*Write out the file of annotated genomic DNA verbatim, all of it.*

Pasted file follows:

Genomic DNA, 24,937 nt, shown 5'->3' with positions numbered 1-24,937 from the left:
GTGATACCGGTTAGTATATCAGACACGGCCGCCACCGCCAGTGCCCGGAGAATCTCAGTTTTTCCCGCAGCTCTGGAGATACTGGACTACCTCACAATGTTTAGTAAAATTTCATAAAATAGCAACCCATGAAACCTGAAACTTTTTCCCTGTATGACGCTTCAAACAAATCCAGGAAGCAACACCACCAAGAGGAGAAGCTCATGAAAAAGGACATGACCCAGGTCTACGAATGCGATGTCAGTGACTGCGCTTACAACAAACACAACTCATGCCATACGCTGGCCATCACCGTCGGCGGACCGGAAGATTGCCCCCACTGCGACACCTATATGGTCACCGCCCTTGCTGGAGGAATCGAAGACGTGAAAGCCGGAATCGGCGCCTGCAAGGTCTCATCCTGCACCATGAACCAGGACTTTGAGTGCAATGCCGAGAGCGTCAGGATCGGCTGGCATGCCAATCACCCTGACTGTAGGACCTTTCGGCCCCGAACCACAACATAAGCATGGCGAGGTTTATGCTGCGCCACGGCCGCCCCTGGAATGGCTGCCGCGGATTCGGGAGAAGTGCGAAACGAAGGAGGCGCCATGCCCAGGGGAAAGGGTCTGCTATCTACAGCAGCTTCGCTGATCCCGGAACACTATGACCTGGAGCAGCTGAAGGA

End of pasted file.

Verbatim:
Genomic DNA, 24,937 nt, shown 5'->3' with positions numbered 1-24,937 from the left:
GTGATACCGGTTAGTATATCAGACACGGCCGCCACCGCCAGTGCCCGGAGAATCTCAGTTTTTCCCGCAGCTCTGGAGATACTGGACTACCTCACAATGTTTAGTAAAATTTCATAAAATAGCAACCCATGAAACCTGAAACTTTTTCCCTGTATGACGCTTCAAACAAATCCAGGAAGCAACACCACCAAGAGGAGAAGCTCATGAAAAAGGACATGACCCAGGTCTACGAATGCGATGTCAGTGACTGCGCTTACAACAAACACAACTCATGCCATACGCTGGCCATCACCGTCGGCGGACCGGAAGATTGCCCCCACTGCGACACCTATATGGTCACCGCCCTTGCTGGAGGAATCGAAGACGTGAAAGCCGGAATCGGCGCCTGCAAGGTCTCATCCTGCACCATGAACCAGGACTTTGAGTGCAATGCCGAGAGCGTCAGGATCGGCTGGCATGCCAATCACCCTGACTGTAGGACCTTTCGGCCCCGAACCACAACATAAGCATGGCGAGGTTTATGCTGCGCCACGGCCGCCCCTGGAATGGCTGCCGCGGATTCGGGAGAAGTGCGAAACGAAGGAGGCGCCATGCCCAGGGGAAAGGGTCTGCTATCTACAGCAGCTTCGCTGATCCCGGAACACTATGACCTGGAGCAGCTGAAGGA